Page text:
The Vito court used the so-called plain meaning rule to ascertain the intent of the settlor to reach its result. This meant that the court looked at the “four corners” of the trust to understand the settlor’s expressed intentions, read in light of the surrounding circumstances when the document was made.
This approach governs will interpretation and, under traditional Maryland common law, the interpretation of testamentary trusts. Much more evidence of settlor intent could be used when ascertaining a settlor’s intentions under an intervivos trust. Shriners Hospital for Crippled Children v. Md. National Bank, 270 Md. 564 (1973). Basically, the Vito court reached the correct results using the wrong analysis.
The Maryland Trust Act swept away the confusion that has always arose from two different standards for establishing settlor intent. Under Maryland Estates & Trusts Art. § 14.5-415, a court may reform the terms of a trust, even if unambiguous, to conform the terms to the settlor’s intentions upon a showing by clear and convincing evidence that the written trust document does not properly express the intention. (Emphasis added). The state of mind exception to the hearsay rule permits settlor declarations and conversations to be considered. D.A.R. v. Goodman, 128 Md. App 232 (1999); YIVO Institute for Jewish Research v. Zaleski, 386 Md. 654 (2005). This new rule governs testamentary and intervivos trusts.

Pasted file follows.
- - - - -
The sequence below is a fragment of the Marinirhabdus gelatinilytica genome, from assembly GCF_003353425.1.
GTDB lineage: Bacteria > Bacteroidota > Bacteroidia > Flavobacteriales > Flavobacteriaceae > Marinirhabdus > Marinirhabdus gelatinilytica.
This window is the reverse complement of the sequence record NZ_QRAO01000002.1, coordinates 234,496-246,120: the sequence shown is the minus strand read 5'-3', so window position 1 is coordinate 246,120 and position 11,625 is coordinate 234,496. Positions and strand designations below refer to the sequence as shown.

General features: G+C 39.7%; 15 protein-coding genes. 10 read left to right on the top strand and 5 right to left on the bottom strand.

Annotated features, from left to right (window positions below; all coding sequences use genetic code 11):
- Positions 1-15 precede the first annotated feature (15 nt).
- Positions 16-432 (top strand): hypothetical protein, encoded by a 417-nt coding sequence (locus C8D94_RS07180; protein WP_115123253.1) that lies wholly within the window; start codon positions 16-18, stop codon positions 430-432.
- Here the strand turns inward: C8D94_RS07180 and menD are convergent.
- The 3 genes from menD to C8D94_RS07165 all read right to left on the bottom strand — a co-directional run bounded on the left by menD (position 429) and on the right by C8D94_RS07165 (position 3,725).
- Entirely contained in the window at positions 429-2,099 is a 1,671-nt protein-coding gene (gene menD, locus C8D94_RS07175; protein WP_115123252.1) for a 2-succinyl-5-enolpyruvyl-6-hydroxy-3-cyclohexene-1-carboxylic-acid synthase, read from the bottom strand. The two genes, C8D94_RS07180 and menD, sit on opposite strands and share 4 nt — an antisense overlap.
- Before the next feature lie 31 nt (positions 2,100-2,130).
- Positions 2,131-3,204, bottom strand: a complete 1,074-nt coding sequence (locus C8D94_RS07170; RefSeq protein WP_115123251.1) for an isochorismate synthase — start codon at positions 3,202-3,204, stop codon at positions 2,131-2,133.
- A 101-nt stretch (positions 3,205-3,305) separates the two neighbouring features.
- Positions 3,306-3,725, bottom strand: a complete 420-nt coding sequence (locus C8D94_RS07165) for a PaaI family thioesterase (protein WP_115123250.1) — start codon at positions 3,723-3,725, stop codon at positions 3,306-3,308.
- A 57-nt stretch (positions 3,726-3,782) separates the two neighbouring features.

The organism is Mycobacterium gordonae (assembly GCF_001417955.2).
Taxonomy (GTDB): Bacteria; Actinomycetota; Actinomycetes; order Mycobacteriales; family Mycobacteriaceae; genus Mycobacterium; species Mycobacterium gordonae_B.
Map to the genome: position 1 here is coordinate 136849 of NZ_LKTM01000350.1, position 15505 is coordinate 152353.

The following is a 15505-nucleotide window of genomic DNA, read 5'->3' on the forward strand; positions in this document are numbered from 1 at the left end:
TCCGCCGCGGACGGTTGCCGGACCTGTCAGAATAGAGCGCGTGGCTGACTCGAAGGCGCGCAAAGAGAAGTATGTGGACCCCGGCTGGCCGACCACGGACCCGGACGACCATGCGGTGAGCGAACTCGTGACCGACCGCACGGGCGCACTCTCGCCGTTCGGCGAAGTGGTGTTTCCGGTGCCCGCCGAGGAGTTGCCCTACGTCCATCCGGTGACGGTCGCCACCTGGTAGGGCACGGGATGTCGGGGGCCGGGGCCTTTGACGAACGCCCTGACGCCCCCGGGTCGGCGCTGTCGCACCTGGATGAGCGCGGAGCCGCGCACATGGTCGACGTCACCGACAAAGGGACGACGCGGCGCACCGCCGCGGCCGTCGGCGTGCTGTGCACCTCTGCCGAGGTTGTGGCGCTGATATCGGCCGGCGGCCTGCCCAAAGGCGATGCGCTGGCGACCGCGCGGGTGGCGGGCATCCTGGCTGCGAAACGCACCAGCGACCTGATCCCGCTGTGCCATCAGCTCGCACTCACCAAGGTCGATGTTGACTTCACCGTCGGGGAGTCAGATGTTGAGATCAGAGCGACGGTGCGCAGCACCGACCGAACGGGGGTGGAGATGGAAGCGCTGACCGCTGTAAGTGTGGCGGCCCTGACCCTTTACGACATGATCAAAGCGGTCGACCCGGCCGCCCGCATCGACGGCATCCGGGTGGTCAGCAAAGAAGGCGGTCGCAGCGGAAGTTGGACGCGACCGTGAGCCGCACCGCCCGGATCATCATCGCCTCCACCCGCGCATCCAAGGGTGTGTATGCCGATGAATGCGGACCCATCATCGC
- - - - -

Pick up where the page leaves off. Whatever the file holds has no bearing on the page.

Wigmore called the plain meaning rule “simply the meaning of people who did not write the document” because it precluded a broad range of extrinsic evidence. Wigmore would have approved of the new Maryland approach which moves the inquiry beyond the written document.